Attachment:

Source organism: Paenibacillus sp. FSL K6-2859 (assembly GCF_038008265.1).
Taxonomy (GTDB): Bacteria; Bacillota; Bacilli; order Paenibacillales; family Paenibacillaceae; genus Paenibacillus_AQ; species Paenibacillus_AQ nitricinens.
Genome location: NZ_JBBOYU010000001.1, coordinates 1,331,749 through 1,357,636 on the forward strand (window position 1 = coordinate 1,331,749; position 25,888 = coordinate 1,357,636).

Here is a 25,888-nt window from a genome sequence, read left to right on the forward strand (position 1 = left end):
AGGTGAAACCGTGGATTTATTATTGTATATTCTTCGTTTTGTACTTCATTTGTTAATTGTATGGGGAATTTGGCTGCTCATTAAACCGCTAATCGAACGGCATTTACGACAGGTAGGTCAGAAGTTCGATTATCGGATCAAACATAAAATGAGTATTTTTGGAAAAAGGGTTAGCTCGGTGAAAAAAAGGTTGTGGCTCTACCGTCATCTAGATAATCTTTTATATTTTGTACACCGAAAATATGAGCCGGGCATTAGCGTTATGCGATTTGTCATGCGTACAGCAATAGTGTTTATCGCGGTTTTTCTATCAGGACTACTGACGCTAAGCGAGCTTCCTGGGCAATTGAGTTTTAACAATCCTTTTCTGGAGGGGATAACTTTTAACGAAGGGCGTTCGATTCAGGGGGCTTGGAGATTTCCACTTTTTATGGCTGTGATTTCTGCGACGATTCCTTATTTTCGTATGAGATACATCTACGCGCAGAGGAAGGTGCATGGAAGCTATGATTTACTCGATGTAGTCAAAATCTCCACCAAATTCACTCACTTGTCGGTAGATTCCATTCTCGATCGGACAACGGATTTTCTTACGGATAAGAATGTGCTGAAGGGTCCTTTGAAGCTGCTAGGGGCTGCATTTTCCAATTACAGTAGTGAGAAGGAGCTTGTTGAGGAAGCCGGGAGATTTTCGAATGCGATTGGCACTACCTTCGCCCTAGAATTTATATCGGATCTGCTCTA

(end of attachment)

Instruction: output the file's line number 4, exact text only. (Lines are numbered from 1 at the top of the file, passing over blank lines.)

Here is a 25,888-nt window from a genome sequence, read left to right on the forward strand (position 1 = left end):